When damaged, E. origanoides produces copious amounts of whitish latex from both stems and leaves. However, latex production does not appear to constitute an effective grazing deterrent. Historically, E. origanoides may have been browsed by goats (see Osbeck 1752), and although goats were eradicated in 1944, Ashmole and Ashmole (2000) hypothesize that this may partly account for the disjointed nature of present populations. In the lower xeric zone inhabited by E. origanoides, rainfall is sporadic; food availability for herbivores is therefore also likely to be periodic. A perennial species such as E. origanoides represents a potential food item in times of food scarcity, and although the nutritional quality is unknown, herbivores do consume stems, leaves, flowers and fruits; sheep, rabbits and mice have all been observed as eating E. origanoides. Field observations suggest that unless the entire plant is repeatedly defoliated recovery can occur.
Euphorbia origanoides exhibits some morphological differences between populations e.g. plant height and diametre. There are undoubted site environmental differences but there is at present no evidence to determine whether this variation is genetic or phenotypic, however, molecular research is currently being undertaken.
Euphorbia origanoides flowers are monoecious, and typical of the Euphorbiaceae composed of one female and a few male flowers together forming cyathia resembling true flowers. Typical pollinators include Diptera and members of this family are common among E. origanoides flowers; other likely pollinators include members of the Hemiptera which can be found in large numbers amongst plants at all sites. Controlled pollinations have indicated that E. origanoides is self-compatible. Normally three seeds are produced per fruit though fruits with four have been observed. Fruiting occurs throughout most of the life of the plant and the number of fruits found sheltered beneath plants can be related to the size of the plant. The Millennium Seed Bank reports the mean 1,000 seed weight for E. origanoides as 1.78 g. However, the four values reported are very variable; 0.21 g 0.66 g, 1.56 g and 4.67 g (Kew 2008). The large value of 4.67 g seems extreme, however, it is uncertain from the available data whether reported values include for example, minor covering structures, debris, the surrounding fruits or whether fresh or dry seeds were weighed (Kew 2008). A mean value of 0.81 g excluding this extreme value would seem a more cautious estimate. It is not known whether animal taxa are responsible for dispersal, though the lack of an elaiosome suggests that ants are unlikely to disperse seeds. Other main dispersal agents are likely to be wind and water. Ripe fruits are easily transported by the wind and the hemispherical dome life-form appears to offer shelter for detached fruits and seeds; the number of fruits found in soil drops extremely sharply with distance from plant.
The presence of invasive species is a major threat to the survival in the wild of E. origanoides. These include many species regarded as the worst invasive species in the world (IUCN 2008). Most of these species are in higher vegetation zones, however Gray et al. (2005) record the presence of at least six species which they consider capable of dominating vegetation in E. origanoides areas and hence threatening the survival of this species in the wild, these are: Heliotropium curassavicum L., Nicotiana glauca Graham, Leucaena leucocephala (Lam.) de Wit, Melinis minutiflora Beauv., Prosopis juliflora (Sw.) DC and Psidium guajava L.. The expansion of P. juliflora in much of the lower lava plains on Ascension since the 1980s is testament to the rapid expansion and domination that some species can attain (Ashmole and Ashmole 2000, Gray et al. 2005) and this species is very efficient at commanding available ground water with a root depth of over 10 m. The distribution of P. juliflora at present in the E. origanoides areas is limited. The presence of introduced scale insects and mealy bugs on a number of plants also presents a threat to some populations. Introduced herbivores also have some impact notably at the South Gannet Hill area where the population has decreased by 40% in area occupied.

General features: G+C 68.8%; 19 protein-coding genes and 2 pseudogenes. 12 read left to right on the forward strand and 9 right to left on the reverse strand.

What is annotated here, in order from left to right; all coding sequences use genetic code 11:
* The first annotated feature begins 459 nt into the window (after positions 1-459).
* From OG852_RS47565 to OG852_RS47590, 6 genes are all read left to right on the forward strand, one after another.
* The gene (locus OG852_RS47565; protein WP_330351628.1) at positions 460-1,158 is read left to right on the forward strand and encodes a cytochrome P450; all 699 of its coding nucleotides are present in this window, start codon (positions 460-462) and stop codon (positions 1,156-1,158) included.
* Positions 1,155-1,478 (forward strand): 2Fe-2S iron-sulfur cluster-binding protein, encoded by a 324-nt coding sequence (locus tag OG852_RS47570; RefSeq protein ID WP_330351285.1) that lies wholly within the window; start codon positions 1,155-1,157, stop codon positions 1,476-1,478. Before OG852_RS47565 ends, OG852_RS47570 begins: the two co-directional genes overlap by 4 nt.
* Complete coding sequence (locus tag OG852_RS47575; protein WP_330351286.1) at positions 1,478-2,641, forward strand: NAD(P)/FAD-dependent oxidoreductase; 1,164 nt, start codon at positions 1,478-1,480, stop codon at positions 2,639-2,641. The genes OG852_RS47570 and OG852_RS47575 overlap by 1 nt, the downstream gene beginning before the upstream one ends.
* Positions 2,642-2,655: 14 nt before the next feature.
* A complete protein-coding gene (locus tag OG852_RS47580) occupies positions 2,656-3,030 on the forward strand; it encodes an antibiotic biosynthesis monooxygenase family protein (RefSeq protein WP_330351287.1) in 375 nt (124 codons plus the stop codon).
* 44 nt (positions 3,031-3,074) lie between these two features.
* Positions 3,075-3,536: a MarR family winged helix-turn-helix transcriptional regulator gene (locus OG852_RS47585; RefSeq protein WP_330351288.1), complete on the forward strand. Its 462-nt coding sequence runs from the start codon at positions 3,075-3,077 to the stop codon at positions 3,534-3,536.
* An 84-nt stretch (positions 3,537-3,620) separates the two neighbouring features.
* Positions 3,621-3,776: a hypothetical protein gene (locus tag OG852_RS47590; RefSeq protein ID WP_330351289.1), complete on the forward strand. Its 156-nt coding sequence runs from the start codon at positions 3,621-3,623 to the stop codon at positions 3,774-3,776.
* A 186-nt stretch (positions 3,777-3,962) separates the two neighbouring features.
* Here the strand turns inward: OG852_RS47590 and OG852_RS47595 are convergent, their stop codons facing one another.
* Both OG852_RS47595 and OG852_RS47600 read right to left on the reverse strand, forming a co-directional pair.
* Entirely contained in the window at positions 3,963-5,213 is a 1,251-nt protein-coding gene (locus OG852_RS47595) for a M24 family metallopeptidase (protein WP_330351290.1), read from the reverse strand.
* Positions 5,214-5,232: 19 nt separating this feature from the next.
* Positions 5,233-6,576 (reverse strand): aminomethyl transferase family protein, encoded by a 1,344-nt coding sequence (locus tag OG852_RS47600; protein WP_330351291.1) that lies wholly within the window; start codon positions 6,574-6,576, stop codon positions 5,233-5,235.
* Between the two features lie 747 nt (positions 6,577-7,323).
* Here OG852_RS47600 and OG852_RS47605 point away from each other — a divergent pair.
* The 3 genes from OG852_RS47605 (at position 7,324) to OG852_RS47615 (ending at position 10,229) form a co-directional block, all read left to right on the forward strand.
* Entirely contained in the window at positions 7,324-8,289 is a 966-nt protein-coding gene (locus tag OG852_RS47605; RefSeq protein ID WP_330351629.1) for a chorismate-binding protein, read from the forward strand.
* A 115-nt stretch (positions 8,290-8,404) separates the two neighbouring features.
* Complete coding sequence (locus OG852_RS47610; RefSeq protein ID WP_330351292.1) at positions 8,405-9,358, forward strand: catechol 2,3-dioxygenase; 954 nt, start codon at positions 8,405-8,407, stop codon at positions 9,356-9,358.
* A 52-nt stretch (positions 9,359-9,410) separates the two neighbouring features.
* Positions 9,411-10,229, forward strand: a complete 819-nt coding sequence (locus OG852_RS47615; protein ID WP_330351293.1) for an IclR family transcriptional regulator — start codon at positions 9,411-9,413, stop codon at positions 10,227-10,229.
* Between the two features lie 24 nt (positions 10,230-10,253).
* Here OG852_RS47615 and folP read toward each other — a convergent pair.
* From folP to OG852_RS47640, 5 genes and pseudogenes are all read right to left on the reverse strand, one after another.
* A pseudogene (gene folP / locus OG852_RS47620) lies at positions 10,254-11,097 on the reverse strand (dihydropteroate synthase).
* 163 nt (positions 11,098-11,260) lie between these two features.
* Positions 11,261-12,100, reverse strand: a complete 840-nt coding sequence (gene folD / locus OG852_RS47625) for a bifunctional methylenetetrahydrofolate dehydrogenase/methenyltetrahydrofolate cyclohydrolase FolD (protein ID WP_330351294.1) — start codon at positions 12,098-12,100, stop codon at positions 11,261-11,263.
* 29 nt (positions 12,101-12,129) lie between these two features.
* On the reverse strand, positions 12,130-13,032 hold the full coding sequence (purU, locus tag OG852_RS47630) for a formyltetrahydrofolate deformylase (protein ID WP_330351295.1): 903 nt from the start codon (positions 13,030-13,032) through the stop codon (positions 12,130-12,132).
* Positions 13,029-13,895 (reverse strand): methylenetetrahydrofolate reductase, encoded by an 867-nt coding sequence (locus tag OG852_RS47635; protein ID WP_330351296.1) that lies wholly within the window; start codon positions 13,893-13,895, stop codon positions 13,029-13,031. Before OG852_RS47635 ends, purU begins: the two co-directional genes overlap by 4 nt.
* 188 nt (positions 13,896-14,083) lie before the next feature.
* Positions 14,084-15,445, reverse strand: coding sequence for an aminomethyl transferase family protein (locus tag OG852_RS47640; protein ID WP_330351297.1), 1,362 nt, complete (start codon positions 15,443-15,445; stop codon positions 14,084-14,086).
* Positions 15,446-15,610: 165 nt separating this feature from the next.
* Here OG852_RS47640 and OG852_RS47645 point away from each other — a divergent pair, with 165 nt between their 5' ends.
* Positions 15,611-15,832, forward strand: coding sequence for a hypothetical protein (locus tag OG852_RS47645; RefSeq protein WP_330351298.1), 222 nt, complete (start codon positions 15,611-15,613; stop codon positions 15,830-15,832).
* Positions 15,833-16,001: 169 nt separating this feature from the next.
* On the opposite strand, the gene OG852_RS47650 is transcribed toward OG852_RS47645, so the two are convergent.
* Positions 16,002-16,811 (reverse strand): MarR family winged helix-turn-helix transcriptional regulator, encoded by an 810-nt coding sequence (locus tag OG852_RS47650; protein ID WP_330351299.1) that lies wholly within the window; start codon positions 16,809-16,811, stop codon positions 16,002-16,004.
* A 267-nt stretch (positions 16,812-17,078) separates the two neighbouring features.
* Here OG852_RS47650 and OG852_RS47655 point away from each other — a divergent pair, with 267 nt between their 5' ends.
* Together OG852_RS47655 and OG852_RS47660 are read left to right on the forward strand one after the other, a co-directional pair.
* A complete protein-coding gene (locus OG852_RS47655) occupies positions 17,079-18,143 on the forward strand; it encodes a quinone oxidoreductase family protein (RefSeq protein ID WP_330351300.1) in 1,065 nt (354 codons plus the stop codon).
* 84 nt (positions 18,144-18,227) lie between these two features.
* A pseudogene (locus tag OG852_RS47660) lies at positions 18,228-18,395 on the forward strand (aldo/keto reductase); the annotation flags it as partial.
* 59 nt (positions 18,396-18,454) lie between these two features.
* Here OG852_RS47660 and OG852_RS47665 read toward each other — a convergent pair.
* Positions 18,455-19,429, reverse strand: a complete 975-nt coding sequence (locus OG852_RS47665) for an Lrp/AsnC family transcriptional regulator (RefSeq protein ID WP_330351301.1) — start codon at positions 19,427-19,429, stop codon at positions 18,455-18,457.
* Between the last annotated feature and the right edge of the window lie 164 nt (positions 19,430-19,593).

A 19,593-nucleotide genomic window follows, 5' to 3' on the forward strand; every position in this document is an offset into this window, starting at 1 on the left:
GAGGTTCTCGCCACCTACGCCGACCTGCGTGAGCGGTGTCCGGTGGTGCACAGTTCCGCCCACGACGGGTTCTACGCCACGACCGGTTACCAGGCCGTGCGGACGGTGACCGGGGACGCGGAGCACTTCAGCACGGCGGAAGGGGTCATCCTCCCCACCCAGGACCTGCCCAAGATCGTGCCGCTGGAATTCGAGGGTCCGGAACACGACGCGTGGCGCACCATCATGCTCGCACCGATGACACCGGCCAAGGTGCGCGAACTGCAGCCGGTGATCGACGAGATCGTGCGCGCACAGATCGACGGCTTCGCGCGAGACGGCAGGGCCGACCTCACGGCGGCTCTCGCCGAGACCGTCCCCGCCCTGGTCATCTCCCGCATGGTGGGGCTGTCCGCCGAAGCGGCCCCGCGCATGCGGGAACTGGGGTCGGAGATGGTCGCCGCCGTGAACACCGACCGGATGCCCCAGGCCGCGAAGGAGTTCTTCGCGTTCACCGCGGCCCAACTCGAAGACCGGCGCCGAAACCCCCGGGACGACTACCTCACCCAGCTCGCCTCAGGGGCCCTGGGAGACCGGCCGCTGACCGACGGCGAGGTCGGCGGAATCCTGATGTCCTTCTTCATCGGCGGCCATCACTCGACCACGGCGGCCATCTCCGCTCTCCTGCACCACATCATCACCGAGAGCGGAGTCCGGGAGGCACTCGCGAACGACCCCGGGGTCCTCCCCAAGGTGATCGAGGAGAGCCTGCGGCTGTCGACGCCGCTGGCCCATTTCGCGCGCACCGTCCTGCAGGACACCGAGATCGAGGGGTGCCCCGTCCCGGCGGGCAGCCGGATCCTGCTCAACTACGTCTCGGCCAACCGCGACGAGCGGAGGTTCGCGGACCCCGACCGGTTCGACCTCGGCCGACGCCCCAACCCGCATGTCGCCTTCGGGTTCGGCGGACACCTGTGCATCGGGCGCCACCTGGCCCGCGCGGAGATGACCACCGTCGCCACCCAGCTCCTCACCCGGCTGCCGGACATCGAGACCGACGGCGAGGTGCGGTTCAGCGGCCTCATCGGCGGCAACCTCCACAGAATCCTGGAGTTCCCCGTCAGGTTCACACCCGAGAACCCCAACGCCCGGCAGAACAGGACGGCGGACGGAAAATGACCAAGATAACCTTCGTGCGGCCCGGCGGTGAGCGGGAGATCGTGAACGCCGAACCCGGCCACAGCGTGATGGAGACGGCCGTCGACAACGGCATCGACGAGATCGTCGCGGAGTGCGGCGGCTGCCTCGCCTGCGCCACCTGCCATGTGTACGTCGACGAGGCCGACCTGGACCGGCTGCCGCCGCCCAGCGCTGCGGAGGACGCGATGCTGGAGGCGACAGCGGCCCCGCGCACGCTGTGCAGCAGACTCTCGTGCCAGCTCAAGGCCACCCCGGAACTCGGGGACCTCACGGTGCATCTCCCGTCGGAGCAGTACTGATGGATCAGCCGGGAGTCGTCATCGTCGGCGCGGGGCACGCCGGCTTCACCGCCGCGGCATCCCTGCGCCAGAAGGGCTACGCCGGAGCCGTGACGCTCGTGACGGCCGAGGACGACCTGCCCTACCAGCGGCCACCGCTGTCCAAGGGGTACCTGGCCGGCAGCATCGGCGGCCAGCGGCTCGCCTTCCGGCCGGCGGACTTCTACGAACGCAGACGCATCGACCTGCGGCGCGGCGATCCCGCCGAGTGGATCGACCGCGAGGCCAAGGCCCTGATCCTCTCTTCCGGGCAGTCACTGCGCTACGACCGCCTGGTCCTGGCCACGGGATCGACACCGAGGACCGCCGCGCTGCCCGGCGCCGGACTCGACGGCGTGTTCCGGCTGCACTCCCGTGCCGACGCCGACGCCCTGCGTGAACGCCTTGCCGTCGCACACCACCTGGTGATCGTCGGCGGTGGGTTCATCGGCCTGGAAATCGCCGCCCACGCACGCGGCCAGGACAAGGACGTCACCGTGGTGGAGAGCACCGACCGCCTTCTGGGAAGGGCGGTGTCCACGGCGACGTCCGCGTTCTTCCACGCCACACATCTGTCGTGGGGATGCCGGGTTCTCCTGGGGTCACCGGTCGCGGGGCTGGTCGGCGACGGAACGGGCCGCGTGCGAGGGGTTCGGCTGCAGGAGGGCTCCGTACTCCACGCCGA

Hybridisation with closely related non-native species may also be a pervasive threat to the E. origanoides gene pool. Plants that appear to be intermediate for certain characters have been recorded at the Airhead and Comfortless Cove areas. Although hybridisation in the subgenus Chamaesyce is rare, further research is urgently required to ascertain whether hybridization is currently occurring.
In the arid habitat where E. origanoides occurs, climate change represents a major threat to the population. However at present, it is difficult to predict changes to rainfall on Ascension with any degree of confidence. In contrast Ascension’s land temperature closely correlates to ocean temperature; current predictions suggest that ocean temperature will rise in the immediate and long term future (IPCC 2007). Gray (2009) also examined temperature data from 19 Global Circulation Models (GCM) for the Ascension grid square and found a close correlation with past and present temperature data and the modelled data for the period under study. All of the 19 GCMs currently predict a future rise in temperature for the Ascension grid square. This evidence strongly suggests that temperature is likely to rise on Ascension. A likely consequence of higher temperatures may be a reduction in available soil water in the habitat that E. origanoides occupies since temperature is a significant controlling factor of evapotranspiration
Euphorbia origanoides is currently present in the Hummock Point Nature Reserve though there are proposals to bring all of the areas where E. origanoides is currently distributed in the wild under legislation. Populations are also under cultivation and surveillance by Ascension Conservation and a restoration project has been underway at Mars Bay since 2006.
The Centre for Ecology and Hydrology (CEH) in Edinburgh has a collection of living plants and seed material from all extant populations. CEH are also currently researching the genetics of E. origanoides.
The species Action Plan for E. origanoides has also recently been updated and recommends a programme of extensive habitat restoration to ensure the sustainable conservation of this species in the wild.
|Citation:||Gray, A., Stroud, S., Lambdon, P.W., Nissalo, M. & Renshaw, O. 2012. Euphorbia origanoides. In: IUCN 2012. IUCN Red List of Threatened Species. Version 2012.2. <www.iucnredlist.org>. Downloaded on 25 May 2013.|